Deliveroo has won a major legal victory in a union battle over its drivers' employment status, in what will be seen as a boost for the "gig economy".
The Central Arbitration Committee (CAC) ruled that the food delivery app's couriers are self-employed, rather than workers, dismissing a challenge from the Independent Workers of Great Britain (IWGB) union.
Deliveroo had argued that if riders were classed as workers, they would lose their current flexibility, which allows them to pick up orders as they wish, and be paid by the delivery, rather than working in shifts.
It is a major victory for Deliveroo, which greeted the decision as a victory for riders, and comes just days after Uber lost a key appeal over its drivers' working rights.
The IWGB had sought to have Deliveroo drivers in Camden and Kentish Town recognised as workers, which would have granted them rights such as the minimum wage and sick pay, as well as allowing them to unionise. While the case only covered a small area, it was seen as a test case for Deliveroo riders and the wider gig economy.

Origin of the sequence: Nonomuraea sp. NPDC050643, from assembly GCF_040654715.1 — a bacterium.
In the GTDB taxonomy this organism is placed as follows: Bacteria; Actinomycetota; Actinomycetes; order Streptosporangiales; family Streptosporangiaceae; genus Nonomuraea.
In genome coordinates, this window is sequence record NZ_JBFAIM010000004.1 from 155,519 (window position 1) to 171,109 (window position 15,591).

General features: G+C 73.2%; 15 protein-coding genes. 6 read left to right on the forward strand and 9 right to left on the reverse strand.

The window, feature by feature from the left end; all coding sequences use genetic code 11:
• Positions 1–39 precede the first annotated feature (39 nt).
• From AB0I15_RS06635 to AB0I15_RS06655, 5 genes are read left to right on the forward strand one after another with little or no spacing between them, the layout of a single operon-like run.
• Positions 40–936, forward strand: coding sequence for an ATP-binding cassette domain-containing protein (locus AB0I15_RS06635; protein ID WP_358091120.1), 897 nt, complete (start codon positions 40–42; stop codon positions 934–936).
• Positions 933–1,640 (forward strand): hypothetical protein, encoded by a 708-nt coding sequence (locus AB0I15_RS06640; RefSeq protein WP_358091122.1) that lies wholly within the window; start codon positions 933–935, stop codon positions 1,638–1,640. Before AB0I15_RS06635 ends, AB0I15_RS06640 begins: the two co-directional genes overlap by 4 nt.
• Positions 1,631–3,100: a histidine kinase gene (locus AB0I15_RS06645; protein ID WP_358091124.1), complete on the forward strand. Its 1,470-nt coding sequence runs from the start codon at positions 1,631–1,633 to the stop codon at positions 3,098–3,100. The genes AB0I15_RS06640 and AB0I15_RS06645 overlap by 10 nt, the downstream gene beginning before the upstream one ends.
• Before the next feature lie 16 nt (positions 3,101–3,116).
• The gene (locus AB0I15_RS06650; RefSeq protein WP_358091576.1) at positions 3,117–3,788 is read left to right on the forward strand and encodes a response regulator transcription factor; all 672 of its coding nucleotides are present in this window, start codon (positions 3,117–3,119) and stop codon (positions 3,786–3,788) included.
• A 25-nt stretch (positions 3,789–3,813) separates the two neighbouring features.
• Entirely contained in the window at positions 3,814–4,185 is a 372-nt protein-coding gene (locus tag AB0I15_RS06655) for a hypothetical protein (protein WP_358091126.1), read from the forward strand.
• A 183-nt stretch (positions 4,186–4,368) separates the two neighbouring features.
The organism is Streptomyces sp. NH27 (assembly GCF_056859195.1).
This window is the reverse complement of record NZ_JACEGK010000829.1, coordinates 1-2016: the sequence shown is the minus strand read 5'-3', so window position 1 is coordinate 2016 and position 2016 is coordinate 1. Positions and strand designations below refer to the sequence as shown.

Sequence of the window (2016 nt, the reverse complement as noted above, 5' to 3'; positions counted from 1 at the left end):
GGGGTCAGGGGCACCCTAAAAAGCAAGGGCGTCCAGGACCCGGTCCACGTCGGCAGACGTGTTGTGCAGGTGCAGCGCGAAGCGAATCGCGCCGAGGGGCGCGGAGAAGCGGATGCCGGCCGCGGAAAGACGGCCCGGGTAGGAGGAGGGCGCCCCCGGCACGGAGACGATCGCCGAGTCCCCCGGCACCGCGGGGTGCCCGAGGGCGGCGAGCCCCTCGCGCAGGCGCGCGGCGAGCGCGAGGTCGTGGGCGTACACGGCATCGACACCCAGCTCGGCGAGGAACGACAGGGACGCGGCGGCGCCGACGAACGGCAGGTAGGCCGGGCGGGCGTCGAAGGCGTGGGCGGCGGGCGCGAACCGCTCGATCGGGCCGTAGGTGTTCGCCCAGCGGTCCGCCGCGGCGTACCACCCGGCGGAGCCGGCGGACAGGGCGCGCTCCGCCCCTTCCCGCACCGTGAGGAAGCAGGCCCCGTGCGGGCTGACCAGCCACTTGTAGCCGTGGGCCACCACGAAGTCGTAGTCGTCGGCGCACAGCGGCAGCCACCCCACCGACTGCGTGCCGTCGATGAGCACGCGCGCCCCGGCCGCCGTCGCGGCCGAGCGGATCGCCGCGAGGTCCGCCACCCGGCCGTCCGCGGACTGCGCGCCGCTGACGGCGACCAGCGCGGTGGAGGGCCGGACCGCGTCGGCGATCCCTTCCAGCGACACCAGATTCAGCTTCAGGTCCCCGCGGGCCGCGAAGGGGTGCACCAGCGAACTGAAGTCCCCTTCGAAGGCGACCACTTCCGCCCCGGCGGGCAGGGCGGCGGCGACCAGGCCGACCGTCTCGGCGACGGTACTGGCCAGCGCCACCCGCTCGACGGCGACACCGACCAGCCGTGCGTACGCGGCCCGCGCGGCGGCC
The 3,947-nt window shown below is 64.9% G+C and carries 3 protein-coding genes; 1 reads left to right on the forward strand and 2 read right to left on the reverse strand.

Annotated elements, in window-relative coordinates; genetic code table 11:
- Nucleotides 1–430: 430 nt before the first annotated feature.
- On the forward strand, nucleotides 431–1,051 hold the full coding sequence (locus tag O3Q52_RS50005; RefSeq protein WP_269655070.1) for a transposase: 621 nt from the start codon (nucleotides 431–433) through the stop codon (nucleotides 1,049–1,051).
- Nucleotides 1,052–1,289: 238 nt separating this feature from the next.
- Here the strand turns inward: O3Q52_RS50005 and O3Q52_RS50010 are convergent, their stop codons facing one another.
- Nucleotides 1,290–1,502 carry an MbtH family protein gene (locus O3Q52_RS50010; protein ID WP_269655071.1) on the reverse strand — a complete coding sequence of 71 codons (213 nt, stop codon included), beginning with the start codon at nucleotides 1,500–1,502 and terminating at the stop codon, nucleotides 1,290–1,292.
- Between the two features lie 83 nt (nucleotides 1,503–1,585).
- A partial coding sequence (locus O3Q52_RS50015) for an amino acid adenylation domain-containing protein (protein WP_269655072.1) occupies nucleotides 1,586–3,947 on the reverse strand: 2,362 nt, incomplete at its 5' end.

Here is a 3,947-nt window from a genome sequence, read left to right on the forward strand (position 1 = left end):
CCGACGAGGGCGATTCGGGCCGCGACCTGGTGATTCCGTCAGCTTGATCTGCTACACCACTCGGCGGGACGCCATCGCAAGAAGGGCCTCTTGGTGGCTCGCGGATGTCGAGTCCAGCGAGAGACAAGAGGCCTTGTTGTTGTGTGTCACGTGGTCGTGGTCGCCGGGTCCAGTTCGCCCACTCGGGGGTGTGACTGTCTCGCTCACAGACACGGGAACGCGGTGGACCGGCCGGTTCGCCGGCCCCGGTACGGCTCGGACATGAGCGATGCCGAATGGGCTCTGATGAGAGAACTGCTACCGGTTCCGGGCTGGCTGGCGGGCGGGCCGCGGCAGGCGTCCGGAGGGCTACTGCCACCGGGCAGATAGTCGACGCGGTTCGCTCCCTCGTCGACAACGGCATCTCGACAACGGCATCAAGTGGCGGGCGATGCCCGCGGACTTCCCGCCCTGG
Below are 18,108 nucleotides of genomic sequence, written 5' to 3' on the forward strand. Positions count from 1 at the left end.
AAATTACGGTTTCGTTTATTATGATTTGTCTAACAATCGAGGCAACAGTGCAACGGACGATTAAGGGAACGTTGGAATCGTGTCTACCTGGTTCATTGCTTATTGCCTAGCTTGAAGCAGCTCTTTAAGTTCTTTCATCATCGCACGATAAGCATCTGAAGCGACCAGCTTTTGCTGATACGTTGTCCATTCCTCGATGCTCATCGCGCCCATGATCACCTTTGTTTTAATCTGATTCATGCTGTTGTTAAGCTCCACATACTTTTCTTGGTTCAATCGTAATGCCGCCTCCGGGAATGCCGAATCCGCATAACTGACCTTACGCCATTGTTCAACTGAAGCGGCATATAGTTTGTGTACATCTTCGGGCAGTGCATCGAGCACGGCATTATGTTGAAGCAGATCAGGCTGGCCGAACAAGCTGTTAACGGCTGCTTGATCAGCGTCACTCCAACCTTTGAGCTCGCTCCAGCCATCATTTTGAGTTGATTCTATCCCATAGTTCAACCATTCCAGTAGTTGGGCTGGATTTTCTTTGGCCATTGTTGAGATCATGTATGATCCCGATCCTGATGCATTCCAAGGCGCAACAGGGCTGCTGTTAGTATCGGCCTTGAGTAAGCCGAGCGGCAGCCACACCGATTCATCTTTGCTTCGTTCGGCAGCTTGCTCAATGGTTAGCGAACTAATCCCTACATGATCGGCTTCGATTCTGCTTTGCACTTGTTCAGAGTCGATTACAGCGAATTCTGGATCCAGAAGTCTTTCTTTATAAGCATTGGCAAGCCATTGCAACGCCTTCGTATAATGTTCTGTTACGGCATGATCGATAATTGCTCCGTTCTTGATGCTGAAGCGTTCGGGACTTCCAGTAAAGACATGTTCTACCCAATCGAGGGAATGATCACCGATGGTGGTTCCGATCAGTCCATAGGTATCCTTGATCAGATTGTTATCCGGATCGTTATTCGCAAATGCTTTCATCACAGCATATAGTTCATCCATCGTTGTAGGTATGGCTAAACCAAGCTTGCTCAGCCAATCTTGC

However, the CAC declared that since drivers have the ability to "substitute" - allow other riders to take their place on a job - they cannot be classed as workers.
"We find that the substitution right to be genuine, in the sense that Deliveroo have decided in [its new contract] that riders have a right to substitute themselves both before and after they have accepted a particular job; and we have also heard evidence, that we accepted, of it being operated in practice," the CAC said.
"Since we have found that the riders are not workers, we cannot accept the Union’s claim for recognition and for rights to negotiate on pay, hours and holidays with Deliveroo."
Dan Warne, Deliveroo's managing director for the UK and Ireland, said: "This is a victory for all riders who have continuously told us that flexibility is what they value most about working with Deliveroo. We welcome the decision of the Committee.
"As we have consistently argued, our riders value the flexibility that self-employment provides. Riders enjoy being their own boss - having the freedom to choose when and where they work, and riding with other delivery companies at the same time."
The company has previously argued for changes to employment law that would allow it to give riders benefits while allowing them to continue working when they choose.
Last week Uber lost an Employment Appeals Tribunal case on whether its own drivers were workers, and said it would appeal the decision.